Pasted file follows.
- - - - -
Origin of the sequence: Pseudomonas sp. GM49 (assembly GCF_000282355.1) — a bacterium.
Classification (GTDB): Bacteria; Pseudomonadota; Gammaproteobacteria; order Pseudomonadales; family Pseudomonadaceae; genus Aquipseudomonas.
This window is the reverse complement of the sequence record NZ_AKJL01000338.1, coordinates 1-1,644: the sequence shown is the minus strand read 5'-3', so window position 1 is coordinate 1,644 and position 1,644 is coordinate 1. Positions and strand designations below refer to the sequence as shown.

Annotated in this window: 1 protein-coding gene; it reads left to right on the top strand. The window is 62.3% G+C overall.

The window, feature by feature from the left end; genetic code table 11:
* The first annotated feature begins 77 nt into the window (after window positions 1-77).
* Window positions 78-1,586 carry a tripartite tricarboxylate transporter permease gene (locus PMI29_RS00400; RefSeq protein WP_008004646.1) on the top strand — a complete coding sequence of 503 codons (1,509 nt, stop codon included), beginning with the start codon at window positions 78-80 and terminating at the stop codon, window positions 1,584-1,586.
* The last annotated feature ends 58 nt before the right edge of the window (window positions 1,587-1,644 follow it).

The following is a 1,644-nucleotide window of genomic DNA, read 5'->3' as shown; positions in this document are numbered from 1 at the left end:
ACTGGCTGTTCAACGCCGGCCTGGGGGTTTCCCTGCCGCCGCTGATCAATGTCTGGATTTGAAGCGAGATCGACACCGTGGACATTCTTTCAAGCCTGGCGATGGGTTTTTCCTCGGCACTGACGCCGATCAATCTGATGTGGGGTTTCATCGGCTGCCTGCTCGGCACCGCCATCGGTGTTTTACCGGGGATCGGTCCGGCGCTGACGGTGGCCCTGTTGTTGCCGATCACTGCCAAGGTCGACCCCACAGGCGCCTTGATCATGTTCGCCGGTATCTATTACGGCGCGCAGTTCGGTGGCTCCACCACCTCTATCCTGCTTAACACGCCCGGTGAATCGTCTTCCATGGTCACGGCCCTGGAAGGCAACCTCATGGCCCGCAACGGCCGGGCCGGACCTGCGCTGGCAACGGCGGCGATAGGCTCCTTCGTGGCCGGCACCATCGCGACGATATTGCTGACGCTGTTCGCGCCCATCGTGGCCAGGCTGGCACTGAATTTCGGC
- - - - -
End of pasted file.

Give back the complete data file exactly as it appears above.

Origin of the sequence: Pseudomonas sp. GM49 (assembly GCF_000282355.1) — a bacterium.
Classification (GTDB): Bacteria; Pseudomonadota; Gammaproteobacteria; order Pseudomonadales; family Pseudomonadaceae; genus Aquipseudomonas.
This window is the reverse complement of the sequence record NZ_AKJL01000338.1, coordinates 1-1,644: the sequence shown is the minus strand read 5'-3', so window position 1 is coordinate 1,644 and position 1,644 is coordinate 1. Positions and strand designations below refer to the sequence as shown.

Annotated in this window: 1 protein-coding gene; it reads left to right on the top strand. The window is 62.3% G+C overall.

The window, feature by feature from the left end; genetic code table 11:
* The first annotated feature begins 77 nt into the window (after window positions 1-77).
* Window positions 78-1,586 carry a tripartite tricarboxylate transporter permease gene (locus PMI29_RS00400; RefSeq protein WP_008004646.1) on the top strand — a complete coding sequence of 503 codons (1,509 nt, stop codon included), beginning with the start codon at window positions 78-80 and terminating at the stop codon, window positions 1,584-1,586.
* The last annotated feature ends 58 nt before the right edge of the window (window positions 1,587-1,644 follow it).

The following is a 1,644-nucleotide window of genomic DNA, read 5'->3' as shown; positions in this document are numbered from 1 at the left end:
ACTGGCTGTTCAACGCCGGCCTGGGGGTTTCCCTGCCGCCGCTGATCAATGTCTGGATTTGAAGCGAGATCGACACCGTGGACATTCTTTCAAGCCTGGCGATGGGTTTTTCCTCGGCACTGACGCCGATCAATCTGATGTGGGGTTTCATCGGCTGCCTGCTCGGCACCGCCATCGGTGTTTTACCGGGGATCGGTCCGGCGCTGACGGTGGCCCTGTTGTTGCCGATCACTGCCAAGGTCGACCCCACAGGCGCCTTGATCATGTTCGCCGGTATCTATTACGGCGCGCAGTTCGGTGGCTCCACCACCTCTATCCTGCTTAACACGCCCGGTGAATCGTCTTCCATGGTCACGGCCCTGGAAGGCAACCTCATGGCCCGCAACGGCCGGGCCGGACCTGCGCTGGCAACGGCGGCGATAGGCTCCTTCGTGGCCGGCACCATCGCGACGATATTGCTGACGCTGTTCGCGCCCATCGTGGCCAGGCTGGCACTGAATTTCGGC